• Configure your settings: Take the time to understand the profile settings that are available to you on websites and social networks, and tailor those settings for you.
  • Understand your digital footprint: On a monthly basis, search for your name on search engines, like Yahoo! Search, and on social networks to understand what type of content is associated with you.

To learn more about how to be safer online, go to Yahoo.com and search for "online safety."

About Yahoo!'s child safety efforts:

Yahoo! is a longtime industry leader on child safety and has made it a company priority to protect children online by creating tools for people to safeguard themselves and by supporting efforts to educate children, parents, adults, and communities about safer online experiences. Yahoo! operates a safety site, Yahoo! Safely (safely.yahoo.com), that has distinct resources and links for teens and parents, as well as informative content from safety experts including Common Sense Media, ConnectSafely, and WiredSafety. The site also hosts comprehensive guides for safer practices for using Yahoo! products including Yahoo! Mail, Yahoo! Messenger, Yahoo! Groups, and more. Yahoo also provides online safety information and tools and tips in the parents' section of Yahoo! Kids and the parenting section of Yahoo! Shine.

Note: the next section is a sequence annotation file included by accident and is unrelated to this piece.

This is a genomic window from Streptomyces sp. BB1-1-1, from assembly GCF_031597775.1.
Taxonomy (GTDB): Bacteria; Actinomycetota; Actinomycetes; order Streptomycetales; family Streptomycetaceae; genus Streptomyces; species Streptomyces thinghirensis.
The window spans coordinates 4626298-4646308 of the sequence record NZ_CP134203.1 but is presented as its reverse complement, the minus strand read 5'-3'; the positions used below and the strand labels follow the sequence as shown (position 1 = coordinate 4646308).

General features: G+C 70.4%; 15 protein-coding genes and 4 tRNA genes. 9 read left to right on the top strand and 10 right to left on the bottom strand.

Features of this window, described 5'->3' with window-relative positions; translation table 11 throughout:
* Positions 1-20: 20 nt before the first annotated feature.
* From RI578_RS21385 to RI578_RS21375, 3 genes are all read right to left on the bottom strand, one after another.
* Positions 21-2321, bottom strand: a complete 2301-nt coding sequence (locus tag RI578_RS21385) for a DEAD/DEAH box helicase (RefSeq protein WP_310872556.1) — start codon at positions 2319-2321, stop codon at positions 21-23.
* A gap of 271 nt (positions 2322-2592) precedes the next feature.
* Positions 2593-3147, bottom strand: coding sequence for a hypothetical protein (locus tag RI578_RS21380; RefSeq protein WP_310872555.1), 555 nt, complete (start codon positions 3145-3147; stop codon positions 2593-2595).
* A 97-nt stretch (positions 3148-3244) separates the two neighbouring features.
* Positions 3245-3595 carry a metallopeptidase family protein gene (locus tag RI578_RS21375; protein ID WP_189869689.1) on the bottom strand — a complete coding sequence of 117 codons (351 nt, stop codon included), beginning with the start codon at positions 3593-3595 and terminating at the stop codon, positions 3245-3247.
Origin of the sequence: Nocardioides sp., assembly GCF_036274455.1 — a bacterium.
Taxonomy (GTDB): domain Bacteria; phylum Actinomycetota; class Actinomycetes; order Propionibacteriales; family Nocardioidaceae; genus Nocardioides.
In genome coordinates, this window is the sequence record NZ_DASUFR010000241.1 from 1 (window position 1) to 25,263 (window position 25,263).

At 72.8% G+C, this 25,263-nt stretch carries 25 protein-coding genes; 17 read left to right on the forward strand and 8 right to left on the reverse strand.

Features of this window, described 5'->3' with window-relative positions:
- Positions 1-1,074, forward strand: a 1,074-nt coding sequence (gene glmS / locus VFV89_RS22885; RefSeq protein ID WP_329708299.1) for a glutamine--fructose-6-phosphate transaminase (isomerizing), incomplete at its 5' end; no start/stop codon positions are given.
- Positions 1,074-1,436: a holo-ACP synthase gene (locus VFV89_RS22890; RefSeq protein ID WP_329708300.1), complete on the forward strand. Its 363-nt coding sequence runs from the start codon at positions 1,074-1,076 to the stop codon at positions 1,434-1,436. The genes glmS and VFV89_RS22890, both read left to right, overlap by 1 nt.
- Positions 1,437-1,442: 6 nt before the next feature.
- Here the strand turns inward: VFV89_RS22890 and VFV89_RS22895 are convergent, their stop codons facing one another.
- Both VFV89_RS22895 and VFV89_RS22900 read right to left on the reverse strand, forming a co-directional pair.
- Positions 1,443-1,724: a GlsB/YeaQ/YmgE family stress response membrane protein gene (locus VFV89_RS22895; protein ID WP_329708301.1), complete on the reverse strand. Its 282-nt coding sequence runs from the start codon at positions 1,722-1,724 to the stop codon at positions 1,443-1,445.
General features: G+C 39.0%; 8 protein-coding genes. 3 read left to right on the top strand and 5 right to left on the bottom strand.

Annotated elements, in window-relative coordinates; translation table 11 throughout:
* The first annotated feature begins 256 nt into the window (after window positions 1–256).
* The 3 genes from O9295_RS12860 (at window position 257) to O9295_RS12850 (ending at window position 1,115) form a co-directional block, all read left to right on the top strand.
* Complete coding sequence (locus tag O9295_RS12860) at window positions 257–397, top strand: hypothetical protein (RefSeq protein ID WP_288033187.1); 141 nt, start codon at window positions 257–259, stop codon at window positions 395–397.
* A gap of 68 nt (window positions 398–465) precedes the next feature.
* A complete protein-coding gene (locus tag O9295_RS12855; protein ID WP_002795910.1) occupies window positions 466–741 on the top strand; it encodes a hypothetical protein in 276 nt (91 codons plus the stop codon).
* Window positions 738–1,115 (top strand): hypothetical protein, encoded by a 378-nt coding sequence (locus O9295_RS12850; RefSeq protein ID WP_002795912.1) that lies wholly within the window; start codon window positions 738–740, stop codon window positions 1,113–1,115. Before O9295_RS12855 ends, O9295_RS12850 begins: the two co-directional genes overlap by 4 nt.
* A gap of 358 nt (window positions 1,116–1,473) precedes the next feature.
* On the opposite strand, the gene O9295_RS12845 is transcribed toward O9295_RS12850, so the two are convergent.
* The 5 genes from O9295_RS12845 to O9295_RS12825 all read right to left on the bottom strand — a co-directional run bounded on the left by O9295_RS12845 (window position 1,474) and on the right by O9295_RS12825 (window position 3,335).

Yahoo! supports the work of several nonprofit Internet safety organizations including Common Sense Media, ConnectSafely, FOSI, Internet Keep Safe Coalition, National Center for Missing & Exploited Children, and WiredSafety, as well as related efforts from other groups such as Ad Council, CARU/BBB, and NCSA. Yahoo! works collaboratively with its industry peers, child safety groups, and law enforcement to find new ways to protect children online.

About Yahoo!